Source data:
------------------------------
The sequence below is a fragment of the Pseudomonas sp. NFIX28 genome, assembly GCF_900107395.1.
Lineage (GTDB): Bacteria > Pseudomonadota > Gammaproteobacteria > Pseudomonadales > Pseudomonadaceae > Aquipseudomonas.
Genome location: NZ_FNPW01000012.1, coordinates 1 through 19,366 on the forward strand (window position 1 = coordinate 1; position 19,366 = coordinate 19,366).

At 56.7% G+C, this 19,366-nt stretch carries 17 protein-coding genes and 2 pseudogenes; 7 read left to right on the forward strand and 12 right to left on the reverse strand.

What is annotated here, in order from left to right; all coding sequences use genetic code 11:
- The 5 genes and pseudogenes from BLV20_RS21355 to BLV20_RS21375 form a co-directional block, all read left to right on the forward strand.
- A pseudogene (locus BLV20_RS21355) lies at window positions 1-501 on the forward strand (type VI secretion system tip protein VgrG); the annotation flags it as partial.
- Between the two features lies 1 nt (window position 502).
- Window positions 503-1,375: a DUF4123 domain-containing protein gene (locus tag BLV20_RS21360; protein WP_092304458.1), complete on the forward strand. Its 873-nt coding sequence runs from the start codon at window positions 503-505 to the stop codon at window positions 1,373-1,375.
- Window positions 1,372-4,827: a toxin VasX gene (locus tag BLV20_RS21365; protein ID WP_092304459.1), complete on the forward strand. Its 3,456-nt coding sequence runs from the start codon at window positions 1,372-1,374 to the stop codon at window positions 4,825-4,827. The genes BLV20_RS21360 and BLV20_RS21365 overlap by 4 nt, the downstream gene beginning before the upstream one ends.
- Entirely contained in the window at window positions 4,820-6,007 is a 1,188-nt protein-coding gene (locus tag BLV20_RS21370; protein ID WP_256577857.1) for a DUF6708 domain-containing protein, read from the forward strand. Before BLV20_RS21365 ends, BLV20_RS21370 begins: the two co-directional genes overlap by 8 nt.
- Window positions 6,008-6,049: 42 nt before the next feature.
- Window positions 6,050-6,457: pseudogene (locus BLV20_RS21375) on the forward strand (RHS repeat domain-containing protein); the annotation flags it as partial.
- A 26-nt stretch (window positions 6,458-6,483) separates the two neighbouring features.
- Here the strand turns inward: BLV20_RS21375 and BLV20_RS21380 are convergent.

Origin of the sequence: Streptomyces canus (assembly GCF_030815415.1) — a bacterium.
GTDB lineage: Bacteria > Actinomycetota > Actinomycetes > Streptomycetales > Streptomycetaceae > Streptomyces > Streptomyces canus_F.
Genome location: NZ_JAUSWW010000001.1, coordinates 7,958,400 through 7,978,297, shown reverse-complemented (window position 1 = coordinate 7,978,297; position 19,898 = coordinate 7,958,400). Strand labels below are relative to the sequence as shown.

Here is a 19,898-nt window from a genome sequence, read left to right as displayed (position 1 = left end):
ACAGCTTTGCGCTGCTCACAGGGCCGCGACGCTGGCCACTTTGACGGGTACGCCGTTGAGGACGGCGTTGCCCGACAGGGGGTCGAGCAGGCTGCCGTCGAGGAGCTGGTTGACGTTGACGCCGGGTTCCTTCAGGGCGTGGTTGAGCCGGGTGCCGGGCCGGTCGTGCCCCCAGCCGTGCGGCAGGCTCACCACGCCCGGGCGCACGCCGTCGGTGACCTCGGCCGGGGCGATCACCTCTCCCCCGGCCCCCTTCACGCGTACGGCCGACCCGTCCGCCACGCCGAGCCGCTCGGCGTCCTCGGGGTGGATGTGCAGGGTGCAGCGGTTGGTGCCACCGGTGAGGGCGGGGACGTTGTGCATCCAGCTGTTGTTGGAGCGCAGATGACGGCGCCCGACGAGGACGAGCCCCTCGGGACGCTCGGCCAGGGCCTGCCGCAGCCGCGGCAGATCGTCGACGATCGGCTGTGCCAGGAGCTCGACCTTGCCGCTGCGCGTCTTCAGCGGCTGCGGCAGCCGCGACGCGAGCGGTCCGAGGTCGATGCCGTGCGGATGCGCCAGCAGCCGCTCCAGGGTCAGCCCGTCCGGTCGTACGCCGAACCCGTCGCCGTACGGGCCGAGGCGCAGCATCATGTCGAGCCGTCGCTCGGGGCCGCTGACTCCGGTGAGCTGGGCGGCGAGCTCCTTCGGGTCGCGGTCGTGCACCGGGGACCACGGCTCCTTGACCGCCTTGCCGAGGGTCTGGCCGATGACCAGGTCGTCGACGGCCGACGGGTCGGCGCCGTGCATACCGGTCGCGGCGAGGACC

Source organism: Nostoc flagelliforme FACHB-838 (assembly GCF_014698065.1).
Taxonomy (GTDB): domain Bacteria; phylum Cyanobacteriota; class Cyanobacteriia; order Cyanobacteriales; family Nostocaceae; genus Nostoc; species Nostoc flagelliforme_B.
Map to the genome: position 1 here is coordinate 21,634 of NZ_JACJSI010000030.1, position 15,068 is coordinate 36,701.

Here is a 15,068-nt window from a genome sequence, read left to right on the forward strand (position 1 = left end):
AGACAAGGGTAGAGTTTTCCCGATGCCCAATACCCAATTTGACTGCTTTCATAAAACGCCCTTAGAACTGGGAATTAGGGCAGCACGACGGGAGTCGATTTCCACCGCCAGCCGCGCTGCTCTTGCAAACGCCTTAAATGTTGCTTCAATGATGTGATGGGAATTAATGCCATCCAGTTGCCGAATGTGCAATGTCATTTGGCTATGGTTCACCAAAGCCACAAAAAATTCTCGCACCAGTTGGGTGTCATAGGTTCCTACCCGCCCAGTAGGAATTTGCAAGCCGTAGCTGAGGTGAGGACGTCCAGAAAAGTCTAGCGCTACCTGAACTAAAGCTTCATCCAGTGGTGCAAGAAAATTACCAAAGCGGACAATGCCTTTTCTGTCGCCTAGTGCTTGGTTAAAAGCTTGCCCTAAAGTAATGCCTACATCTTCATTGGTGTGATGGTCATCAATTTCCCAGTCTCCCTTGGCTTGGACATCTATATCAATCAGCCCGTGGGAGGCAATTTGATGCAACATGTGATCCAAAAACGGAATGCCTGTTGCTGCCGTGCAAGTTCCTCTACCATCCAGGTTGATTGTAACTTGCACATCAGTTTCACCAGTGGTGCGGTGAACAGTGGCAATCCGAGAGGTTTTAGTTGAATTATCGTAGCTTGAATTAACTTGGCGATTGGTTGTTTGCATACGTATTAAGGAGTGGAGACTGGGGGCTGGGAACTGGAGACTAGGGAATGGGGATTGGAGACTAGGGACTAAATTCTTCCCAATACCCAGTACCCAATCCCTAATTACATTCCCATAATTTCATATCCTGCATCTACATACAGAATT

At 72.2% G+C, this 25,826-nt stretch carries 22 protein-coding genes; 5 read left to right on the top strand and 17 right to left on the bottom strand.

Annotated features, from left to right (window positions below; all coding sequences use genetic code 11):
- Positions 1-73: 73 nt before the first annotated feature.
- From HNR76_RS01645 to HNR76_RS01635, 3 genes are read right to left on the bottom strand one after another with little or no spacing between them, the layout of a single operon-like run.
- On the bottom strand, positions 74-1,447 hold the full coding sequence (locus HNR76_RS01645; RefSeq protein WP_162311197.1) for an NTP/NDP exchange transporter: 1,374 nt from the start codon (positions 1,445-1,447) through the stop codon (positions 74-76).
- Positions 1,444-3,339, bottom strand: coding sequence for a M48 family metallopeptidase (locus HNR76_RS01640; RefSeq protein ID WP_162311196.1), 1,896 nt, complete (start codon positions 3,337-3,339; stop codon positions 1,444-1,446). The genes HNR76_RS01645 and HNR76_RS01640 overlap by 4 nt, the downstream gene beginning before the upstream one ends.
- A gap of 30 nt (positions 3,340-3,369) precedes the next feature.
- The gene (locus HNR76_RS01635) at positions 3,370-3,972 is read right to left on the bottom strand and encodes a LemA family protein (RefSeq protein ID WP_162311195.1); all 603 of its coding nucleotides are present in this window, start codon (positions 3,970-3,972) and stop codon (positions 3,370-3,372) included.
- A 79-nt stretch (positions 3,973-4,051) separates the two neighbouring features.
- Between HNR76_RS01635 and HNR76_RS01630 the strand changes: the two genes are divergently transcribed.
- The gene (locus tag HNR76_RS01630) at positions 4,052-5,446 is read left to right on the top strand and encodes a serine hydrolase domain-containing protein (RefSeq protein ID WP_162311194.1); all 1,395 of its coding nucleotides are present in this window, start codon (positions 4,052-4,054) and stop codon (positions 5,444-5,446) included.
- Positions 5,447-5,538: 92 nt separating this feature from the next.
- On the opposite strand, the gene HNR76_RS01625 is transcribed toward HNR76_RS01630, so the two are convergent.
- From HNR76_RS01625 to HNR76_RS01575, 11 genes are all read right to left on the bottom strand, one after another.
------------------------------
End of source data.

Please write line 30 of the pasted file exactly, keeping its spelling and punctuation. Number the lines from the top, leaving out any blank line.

- On the bottom strand, positions 74-1,447 hold the full coding sequence (locus HNR76_RS01645; RefSeq protein WP_162311197.1) for an NTP/NDP exchange transporter: 1,374 nt from the start codon (positions 1,445-1,447) through the stop codon (positions 74-76).